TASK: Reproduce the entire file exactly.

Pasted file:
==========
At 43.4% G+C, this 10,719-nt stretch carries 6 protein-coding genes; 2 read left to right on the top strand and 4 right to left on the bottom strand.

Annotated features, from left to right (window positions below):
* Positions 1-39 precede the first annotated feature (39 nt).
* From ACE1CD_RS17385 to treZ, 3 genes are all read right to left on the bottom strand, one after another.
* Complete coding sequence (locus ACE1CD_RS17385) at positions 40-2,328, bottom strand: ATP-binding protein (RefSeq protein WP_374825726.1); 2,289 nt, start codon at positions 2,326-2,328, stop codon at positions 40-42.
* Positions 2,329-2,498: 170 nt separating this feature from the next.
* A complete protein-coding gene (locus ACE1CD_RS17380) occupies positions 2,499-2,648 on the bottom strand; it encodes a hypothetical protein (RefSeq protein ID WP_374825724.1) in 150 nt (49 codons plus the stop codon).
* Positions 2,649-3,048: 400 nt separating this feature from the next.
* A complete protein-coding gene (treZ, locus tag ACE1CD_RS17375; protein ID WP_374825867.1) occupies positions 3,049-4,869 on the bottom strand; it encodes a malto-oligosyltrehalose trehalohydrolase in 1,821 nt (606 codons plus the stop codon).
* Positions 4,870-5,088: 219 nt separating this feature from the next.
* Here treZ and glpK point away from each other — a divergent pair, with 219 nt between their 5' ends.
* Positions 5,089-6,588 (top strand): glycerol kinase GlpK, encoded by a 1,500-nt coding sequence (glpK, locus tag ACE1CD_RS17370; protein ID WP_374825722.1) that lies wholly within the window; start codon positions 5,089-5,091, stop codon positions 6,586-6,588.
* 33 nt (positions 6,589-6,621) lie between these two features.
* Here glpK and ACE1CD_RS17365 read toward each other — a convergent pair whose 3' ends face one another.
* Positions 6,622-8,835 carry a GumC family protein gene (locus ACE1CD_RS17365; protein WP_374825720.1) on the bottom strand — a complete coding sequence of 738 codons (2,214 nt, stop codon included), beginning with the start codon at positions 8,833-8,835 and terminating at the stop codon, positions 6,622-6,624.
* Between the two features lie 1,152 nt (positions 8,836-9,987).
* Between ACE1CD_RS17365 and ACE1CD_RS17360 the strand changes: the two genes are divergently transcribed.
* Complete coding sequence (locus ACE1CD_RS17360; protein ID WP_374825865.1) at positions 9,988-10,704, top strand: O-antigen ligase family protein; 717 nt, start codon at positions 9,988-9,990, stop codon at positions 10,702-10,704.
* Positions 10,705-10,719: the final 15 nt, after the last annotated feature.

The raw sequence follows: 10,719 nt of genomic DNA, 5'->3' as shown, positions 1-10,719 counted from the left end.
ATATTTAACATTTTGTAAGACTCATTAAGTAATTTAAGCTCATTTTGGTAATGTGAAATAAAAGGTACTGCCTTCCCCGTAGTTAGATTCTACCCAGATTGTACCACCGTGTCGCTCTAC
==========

At 43.4% G+C, this 10,719-nt stretch carries 6 protein-coding genes; 2 read left to right on the top strand and 4 right to left on the bottom strand.

Annotated features, from left to right (window positions below):
* Positions 1-39 precede the first annotated feature (39 nt).
* From ACE1CD_RS17385 to treZ, 3 genes are all read right to left on the bottom strand, one after another.
* Complete coding sequence (locus ACE1CD_RS17385) at positions 40-2,328, bottom strand: ATP-binding protein (RefSeq protein WP_374825726.1); 2,289 nt, start codon at positions 2,326-2,328, stop codon at positions 40-42.
* Positions 2,329-2,498: 170 nt separating this feature from the next.
* A complete protein-coding gene (locus ACE1CD_RS17380) occupies positions 2,499-2,648 on the bottom strand; it encodes a hypothetical protein (RefSeq protein ID WP_374825724.1) in 150 nt (49 codons plus the stop codon).
* Positions 2,649-3,048: 400 nt separating this feature from the next.
* A complete protein-coding gene (treZ, locus tag ACE1CD_RS17375; protein ID WP_374825867.1) occupies positions 3,049-4,869 on the bottom strand; it encodes a malto-oligosyltrehalose trehalohydrolase in 1,821 nt (606 codons plus the stop codon).
* Positions 4,870-5,088: 219 nt separating this feature from the next.
* Here treZ and glpK point away from each other — a divergent pair, with 219 nt between their 5' ends.
* Positions 5,089-6,588 (top strand): glycerol kinase GlpK, encoded by a 1,500-nt coding sequence (glpK, locus tag ACE1CD_RS17370; protein ID WP_374825722.1) that lies wholly within the window; start codon positions 5,089-5,091, stop codon positions 6,586-6,588.
* 33 nt (positions 6,589-6,621) lie between these two features.
* Here glpK and ACE1CD_RS17365 read toward each other — a convergent pair whose 3' ends face one another.
* Positions 6,622-8,835 carry a GumC family protein gene (locus ACE1CD_RS17365; protein WP_374825720.1) on the bottom strand — a complete coding sequence of 738 codons (2,214 nt, stop codon included), beginning with the start codon at positions 8,833-8,835 and terminating at the stop codon, positions 6,622-6,624.
* Between the two features lie 1,152 nt (positions 8,836-9,987).
* Between ACE1CD_RS17365 and ACE1CD_RS17360 the strand changes: the two genes are divergently transcribed.
* Complete coding sequence (locus ACE1CD_RS17360; protein ID WP_374825865.1) at positions 9,988-10,704, top strand: O-antigen ligase family protein; 717 nt, start codon at positions 9,988-9,990, stop codon at positions 10,702-10,704.
* Positions 10,705-10,719: the final 15 nt, after the last annotated feature.

The raw sequence follows: 10,719 nt of genomic DNA, 5'->3' as shown, positions 1-10,719 counted from the left end.
ATATTTAACATTTTGTAAGACTCATTAAGTAATTTAAGCTCATTTTGGTAATGTGAAATAAAAGGTACTGCCTTCCCCGTAGTTAGATTCTACCCAGATTGTACCACCGTGTCGCTCTAC